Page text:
Treaty of Orléans
Philip, by the grace of God, king of the French, to all who see this letter, greeting. Be it known that I and my dearest relative Blanche, queen of Navarre and countess palatine of Champagne and Brie, have drawn up this contract of marriage between her daughter Jeanne, sole heiress of Navarre and Champagne, and one of my two oldest sons, who will obtain a papal dispensation in order to marry her. These are the terms of the agreement:
I and the queen will conscientiously entreat my son and Jeanne to betroth themselves to each other when they reach the minimum age of consent for a betrothal. When Jeanne becomes nubile, my son will accept her in marriage and she will accept him, unless serious illness, deformity, or other reasonable impediment appears in either of them before their marriage. If my son who marries Jeanne does not succeed to the kingdom, I will grant Jeanne an annual revenue of 4000 J., money of Paris, as her dower, which my son will assign. But if that son succeeds me to the kingdom, she will be assigned a larger dower, according to my wishes or my son's, if I should die before they are married. I swore to observe this agreement in good faith, obligating myself and my heir who will succeed to the kingdom to implement it faithfully. The queen swore on Holy Scriptures to carry out this agreement fully and to implement it faithfully, and that neither she nor anyone else will challenge it in the future.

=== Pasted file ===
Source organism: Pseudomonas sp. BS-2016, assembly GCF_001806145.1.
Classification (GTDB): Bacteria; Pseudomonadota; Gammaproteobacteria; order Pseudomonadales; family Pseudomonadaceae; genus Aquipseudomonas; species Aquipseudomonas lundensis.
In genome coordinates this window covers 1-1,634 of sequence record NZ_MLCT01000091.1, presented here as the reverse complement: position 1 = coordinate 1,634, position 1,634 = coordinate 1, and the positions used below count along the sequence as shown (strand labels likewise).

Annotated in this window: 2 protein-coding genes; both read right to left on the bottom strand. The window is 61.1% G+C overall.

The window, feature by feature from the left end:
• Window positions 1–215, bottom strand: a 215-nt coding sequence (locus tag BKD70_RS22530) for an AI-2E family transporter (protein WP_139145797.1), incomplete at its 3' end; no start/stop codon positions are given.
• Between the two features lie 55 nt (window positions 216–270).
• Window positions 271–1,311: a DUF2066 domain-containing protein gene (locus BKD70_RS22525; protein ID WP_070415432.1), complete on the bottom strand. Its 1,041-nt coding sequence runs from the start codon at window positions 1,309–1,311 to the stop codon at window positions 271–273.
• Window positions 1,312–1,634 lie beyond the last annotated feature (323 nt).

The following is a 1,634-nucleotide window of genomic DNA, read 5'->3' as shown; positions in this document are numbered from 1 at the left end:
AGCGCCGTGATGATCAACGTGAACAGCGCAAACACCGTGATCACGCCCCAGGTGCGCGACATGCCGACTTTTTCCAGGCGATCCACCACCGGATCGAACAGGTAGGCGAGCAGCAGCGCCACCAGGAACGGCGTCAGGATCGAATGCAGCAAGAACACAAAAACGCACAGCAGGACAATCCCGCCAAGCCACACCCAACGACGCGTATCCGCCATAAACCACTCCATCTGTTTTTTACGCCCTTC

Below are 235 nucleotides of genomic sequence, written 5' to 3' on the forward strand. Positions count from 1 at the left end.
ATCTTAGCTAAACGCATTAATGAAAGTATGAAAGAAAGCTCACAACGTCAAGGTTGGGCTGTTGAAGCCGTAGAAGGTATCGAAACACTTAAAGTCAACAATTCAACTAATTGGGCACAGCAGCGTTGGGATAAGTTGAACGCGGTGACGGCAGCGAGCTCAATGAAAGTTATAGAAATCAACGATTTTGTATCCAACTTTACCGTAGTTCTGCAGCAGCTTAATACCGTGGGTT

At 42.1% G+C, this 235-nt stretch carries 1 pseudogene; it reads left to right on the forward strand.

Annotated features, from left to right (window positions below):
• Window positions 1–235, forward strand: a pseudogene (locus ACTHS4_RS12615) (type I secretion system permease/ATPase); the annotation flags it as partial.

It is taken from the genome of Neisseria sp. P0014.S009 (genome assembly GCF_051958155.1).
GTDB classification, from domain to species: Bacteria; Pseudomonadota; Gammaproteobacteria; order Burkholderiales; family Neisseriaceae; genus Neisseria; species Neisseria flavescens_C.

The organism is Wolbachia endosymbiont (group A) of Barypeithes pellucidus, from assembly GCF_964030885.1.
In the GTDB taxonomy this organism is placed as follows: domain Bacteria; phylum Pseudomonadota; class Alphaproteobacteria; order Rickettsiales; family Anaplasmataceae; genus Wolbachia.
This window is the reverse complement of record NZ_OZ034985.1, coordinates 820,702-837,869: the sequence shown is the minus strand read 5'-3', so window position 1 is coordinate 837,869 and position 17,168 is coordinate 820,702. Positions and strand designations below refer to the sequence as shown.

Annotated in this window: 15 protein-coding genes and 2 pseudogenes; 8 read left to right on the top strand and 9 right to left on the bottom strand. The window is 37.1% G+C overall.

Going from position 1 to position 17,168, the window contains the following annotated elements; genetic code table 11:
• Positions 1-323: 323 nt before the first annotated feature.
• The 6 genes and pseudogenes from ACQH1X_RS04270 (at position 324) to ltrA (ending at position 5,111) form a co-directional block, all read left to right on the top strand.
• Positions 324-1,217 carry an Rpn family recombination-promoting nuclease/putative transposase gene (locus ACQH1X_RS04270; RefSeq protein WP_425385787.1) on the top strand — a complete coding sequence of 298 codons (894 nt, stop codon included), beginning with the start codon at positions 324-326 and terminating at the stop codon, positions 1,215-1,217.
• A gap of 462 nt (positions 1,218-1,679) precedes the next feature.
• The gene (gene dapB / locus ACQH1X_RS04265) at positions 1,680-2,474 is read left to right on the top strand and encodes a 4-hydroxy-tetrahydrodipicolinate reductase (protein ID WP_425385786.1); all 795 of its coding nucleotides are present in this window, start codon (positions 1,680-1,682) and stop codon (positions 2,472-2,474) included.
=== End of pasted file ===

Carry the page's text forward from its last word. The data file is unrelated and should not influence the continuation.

We also agreed that this contract in no way prejudices the queen's guardianship of her daughter, her own dower, or the acquisitions which she ought to have in her lands, or any other of her rights. In testimony of which I have had my seal affixed to this letter. Done at Orleans in the year of our Lord 1275, in the month of May.